1. Come up with a clickable title. Create a title that compels readers to click on the blog post.
  2. Include a vibrant picture. Choose a header image that will generate interest.
  3. Hook the audience with the first few sentences. Start with an intriguing question or draw the readers in by creating suspense.
  4. Tag the post with popular keywords. Make the post easily searchable.
These tips are available as an infocard. Click here to download a copy to use in your classroom.

Blogging Websites

Nowadays, lots of great blogging websites are available for budding writers. Here are some that many educators use with their students: Kidblog, Edublogs, WordPress, Blogger, Weebly and Wix. Please note: Some blogging sites are blocked by schools’ Internet filter. Be sure to check with your school first before setting your heart on one.

Originally published on KQED's "In the Classroom" blog. Reproduced courtesy of KQED.

Monday, April 25, 2016

Maximize Learning with Digital Tools: Moving from Consumption to Creation

“Students as Creators” © 2016 Alice Chen | All Rights Reserved
We are starting to see them pop up more frequently in U.S. classrooms: the iPads, the Chromebooks, and the laptops. As more schools move toward using technology in the classroom, we are faced with the question of how to use these devices effectively in our instruction.

Undoubtedly, it's an exciting time to be an educator. We are no longer limited to just using textbooks or curriculum guides. The number of apps and websites available to us has exploded exponentially in the online educational space. Students are using math apps to brush up on much-needed skills. They can watch science videos that bring concepts to life. With social media, they are able to access the latest news within minutes of the occurrence of an event. However, is that all we wish our students to be able to do, to only become consumers of information?

I believe that students should be using technology to its fullest potential in the classroom. This means that not only should students be using it to access the wealth of information on the Internet but that they also should be using digital tools to create meaningful content from what they have consumed.

Cross-Curricular Integration
Though I teach English Language Arts, I believe in integrating other academic content whenever possible. I always try to provide a scientific or historical perspective when the lesson lends itself, and PBS LearningMedia is perfect for this purpose. This fantastic and free online platform has over 100,000 resources available that covers topics from all content areas and grade levels.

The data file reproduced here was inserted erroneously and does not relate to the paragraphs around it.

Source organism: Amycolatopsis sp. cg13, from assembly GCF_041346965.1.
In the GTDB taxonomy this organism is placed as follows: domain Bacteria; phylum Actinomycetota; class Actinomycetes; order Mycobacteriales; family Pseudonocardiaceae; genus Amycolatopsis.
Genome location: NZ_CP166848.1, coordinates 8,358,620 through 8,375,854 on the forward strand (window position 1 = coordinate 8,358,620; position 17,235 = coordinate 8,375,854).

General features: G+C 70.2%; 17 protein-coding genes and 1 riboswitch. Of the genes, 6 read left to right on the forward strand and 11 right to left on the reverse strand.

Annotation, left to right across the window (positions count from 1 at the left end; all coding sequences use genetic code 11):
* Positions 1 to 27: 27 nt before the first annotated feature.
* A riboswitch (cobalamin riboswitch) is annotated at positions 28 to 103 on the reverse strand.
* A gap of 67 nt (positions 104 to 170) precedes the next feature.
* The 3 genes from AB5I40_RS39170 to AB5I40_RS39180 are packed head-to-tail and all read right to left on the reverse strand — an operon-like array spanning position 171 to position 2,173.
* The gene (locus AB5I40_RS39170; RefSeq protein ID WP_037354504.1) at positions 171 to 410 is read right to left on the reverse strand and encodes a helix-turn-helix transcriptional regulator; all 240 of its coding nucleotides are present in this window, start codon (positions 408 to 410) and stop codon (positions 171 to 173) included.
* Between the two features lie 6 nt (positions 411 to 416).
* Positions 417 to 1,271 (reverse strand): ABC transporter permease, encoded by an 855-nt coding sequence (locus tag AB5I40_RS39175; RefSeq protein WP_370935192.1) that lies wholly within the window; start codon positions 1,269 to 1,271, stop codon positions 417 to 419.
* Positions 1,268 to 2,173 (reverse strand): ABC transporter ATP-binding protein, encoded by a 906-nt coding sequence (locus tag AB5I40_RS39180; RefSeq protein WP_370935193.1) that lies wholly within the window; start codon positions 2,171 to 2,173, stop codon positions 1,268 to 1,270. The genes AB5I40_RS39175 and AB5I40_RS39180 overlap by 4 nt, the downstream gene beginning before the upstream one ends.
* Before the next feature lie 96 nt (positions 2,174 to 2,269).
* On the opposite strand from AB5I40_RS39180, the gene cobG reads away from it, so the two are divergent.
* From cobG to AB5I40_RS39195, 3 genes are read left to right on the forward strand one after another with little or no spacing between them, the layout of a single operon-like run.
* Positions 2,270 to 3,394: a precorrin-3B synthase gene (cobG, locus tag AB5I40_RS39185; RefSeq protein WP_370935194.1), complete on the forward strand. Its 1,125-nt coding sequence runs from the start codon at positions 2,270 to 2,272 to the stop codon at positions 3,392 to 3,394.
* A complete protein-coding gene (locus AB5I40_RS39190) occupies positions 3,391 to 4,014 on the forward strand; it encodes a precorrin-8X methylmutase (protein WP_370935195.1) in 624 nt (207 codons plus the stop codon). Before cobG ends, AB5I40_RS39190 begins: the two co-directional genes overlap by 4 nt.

For example, my students just finished reading a wide selection of speeches for our rhetoric unit. We studied various speeches for their beauty of language, persuasive elements, and powerful message. One of my favorite speeches from this unit is Martin Luther King, Jr.’s “I Have a Dream.” I want this speech to come to life for my students and for them to also appreciate the historical significance of this time period. Below is my approach to teaching this piece by leveraging digital media resources and Google Drawings.

Lesson Plan for “I Have a Dream”
  1. Introduce the Civil Right Movement by showing students these media pieces: "The Legacy of the Gettysburg Address" and "Civil Rights and the 1950s | Crash Course US History #39".
  2. Students read "I Have a Dream" in groups, stopping to discuss each paragraph and the rhetorical strategies Dr. King used.
  3. Divide the speech into different sections and have each group create a Padlet to demonstrate their understanding of this piece. Each group must include the following components: a quoted passage, an explanation of the quote, two analysis of the rhetorical strategies used, and proper attribution for any media they included. Here is an example that my students created.
  4. Based on the information from the three historical documents above, students create a 21st century flyer advertising the event. Below is an example of one group’s work on this project.

“Digital Flyer” © 2016 Anisha & Jake | All Rights Reserved
Using Digital Tools for Authentic Assessment
Instead of giving my students a traditional test to assess their comprehension of the significance of the speech and the historical documents they examined, I prefer to have my students express their understanding by creating an authentic product. Because I’m constantly trying to cultivate my students’ creativity and critical thinking skills by emulating the “real world” as much as possible, I also emphasize the importance of artistic design when creating a project. I find that this last step is often overlooked in our instruction. However, in life, how an idea is presented is just as important as the idea itself, and I want my students to realize this.

Let’s Get Them Creating
My students used Padlet and Google Drawings for this particular lesson, but there are also a plethora of other digital tools that students can use to foster their creativity. Below is a list of digital creation tools that are great for the classroom. It is no means an exhaustive list, but many students find them fun and easy-to-use.
  1. Thinglink makes images and videos interactive
  2. Canva is easy to use design software with templates for infographics, posters, and more
  3. Storybird is a beautiful app that inspires writing with art
  4. Powtoon makes creating animated presentations full of awesome
  5. Zoodle Comics a comic strip app for the iPad
  6. Sock Puppets if you love sock puppets…
  7. Video editing tools (i.e. YouTube Editor, WeVideo)
  8. Screencasting tools (i.e. Snagit, Screencast-O-Matic, Screencastify, Movenote, Explain Everything)
Which digital tools do your students like to use to show what they know? Please share in the comments below.

Originally published on KQED's "In the Classroom" blog. Reproduced courtesy of KQED.